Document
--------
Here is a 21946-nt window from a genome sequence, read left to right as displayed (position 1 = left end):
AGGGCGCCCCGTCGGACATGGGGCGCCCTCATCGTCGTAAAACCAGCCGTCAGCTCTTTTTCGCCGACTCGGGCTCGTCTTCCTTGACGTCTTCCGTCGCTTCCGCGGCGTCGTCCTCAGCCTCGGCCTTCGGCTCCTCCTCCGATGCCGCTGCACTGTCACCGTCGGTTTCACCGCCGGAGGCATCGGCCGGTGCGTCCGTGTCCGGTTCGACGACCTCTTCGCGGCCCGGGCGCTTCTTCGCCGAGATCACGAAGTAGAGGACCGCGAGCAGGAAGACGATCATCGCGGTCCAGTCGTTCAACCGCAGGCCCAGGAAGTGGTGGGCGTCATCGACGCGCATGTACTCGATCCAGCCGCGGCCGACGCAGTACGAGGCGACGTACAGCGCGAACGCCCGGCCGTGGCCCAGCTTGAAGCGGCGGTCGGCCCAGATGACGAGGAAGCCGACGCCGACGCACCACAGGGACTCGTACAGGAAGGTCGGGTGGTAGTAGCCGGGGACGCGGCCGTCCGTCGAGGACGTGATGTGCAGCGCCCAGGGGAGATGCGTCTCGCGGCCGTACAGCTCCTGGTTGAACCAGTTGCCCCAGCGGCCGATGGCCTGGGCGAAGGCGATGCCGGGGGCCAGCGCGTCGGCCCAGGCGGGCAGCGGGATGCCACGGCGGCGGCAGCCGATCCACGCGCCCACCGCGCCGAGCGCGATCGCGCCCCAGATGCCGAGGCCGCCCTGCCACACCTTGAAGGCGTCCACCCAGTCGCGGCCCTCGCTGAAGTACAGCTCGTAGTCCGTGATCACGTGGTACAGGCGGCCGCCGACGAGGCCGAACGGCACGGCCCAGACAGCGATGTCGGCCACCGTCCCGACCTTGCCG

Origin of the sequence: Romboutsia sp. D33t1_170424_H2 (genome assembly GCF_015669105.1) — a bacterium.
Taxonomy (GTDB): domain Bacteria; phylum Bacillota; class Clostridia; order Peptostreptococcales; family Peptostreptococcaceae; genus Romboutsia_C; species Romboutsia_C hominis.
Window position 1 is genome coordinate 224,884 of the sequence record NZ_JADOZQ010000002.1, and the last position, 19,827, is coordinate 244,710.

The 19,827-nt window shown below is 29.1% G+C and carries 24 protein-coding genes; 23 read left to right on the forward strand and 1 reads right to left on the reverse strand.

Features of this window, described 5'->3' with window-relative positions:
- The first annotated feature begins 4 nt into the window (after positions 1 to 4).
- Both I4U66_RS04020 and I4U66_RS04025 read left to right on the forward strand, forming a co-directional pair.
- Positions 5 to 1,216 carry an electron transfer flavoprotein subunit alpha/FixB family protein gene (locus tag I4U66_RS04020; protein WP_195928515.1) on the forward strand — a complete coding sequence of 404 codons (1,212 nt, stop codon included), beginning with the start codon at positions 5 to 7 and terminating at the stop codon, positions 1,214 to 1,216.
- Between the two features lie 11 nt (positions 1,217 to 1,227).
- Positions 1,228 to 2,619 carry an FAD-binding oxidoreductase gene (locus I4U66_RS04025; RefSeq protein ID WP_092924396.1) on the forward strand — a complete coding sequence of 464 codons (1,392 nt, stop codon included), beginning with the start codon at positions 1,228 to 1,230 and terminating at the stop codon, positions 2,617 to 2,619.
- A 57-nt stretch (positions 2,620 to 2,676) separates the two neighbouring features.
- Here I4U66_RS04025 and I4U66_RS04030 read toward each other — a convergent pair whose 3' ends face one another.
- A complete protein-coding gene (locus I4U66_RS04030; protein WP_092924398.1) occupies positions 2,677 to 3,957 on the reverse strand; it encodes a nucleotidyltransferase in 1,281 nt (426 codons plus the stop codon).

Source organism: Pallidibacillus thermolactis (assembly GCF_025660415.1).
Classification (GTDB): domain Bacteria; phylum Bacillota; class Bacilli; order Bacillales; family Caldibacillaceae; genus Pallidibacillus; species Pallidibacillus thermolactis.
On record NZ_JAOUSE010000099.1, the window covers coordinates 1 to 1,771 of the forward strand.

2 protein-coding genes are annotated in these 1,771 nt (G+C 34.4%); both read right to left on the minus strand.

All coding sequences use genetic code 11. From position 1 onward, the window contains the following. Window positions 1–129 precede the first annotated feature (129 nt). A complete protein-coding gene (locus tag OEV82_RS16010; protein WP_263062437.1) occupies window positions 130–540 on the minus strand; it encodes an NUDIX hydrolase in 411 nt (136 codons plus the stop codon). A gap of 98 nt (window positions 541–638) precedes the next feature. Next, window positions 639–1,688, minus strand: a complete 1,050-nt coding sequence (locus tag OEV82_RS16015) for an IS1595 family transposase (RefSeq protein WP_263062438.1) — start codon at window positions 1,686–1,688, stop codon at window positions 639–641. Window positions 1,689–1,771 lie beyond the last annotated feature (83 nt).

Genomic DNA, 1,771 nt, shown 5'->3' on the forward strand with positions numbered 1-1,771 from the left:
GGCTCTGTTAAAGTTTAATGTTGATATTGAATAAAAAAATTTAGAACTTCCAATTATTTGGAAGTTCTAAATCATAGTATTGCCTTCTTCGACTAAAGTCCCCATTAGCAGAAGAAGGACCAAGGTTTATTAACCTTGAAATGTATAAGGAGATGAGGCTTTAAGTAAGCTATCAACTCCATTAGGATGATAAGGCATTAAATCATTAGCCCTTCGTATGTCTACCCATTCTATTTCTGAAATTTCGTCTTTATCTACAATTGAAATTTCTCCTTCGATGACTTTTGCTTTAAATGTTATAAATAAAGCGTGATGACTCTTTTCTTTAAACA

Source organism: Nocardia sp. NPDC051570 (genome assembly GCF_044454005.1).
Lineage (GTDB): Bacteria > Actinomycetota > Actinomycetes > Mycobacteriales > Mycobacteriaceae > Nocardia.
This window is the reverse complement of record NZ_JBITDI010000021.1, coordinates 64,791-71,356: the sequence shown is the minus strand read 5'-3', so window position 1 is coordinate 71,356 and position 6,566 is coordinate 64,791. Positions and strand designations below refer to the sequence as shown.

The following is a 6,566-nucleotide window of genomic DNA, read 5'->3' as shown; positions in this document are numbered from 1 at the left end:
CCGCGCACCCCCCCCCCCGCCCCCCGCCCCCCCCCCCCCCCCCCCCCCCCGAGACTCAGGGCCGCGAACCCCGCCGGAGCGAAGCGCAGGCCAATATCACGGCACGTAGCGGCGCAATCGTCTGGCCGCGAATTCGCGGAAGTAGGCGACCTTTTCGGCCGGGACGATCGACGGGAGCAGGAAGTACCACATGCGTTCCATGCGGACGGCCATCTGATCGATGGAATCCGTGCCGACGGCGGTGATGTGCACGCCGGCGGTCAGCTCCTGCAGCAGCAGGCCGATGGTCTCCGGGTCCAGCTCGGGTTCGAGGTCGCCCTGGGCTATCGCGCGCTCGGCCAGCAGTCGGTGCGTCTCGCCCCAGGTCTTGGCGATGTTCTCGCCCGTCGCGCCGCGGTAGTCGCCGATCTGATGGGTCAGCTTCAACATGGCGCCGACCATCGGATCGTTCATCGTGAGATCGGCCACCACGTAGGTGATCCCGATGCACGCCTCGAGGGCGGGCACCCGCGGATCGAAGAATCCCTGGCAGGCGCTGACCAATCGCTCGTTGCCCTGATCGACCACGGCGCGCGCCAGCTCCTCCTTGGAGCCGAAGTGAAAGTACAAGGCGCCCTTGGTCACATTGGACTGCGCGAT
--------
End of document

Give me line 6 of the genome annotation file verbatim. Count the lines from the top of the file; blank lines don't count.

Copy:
The 19,827-nt window shown below is 29.1% G+C and carries 24 protein-coding genes; 23 read left to right on the forward strand and 1 reads right to left on the reverse strand.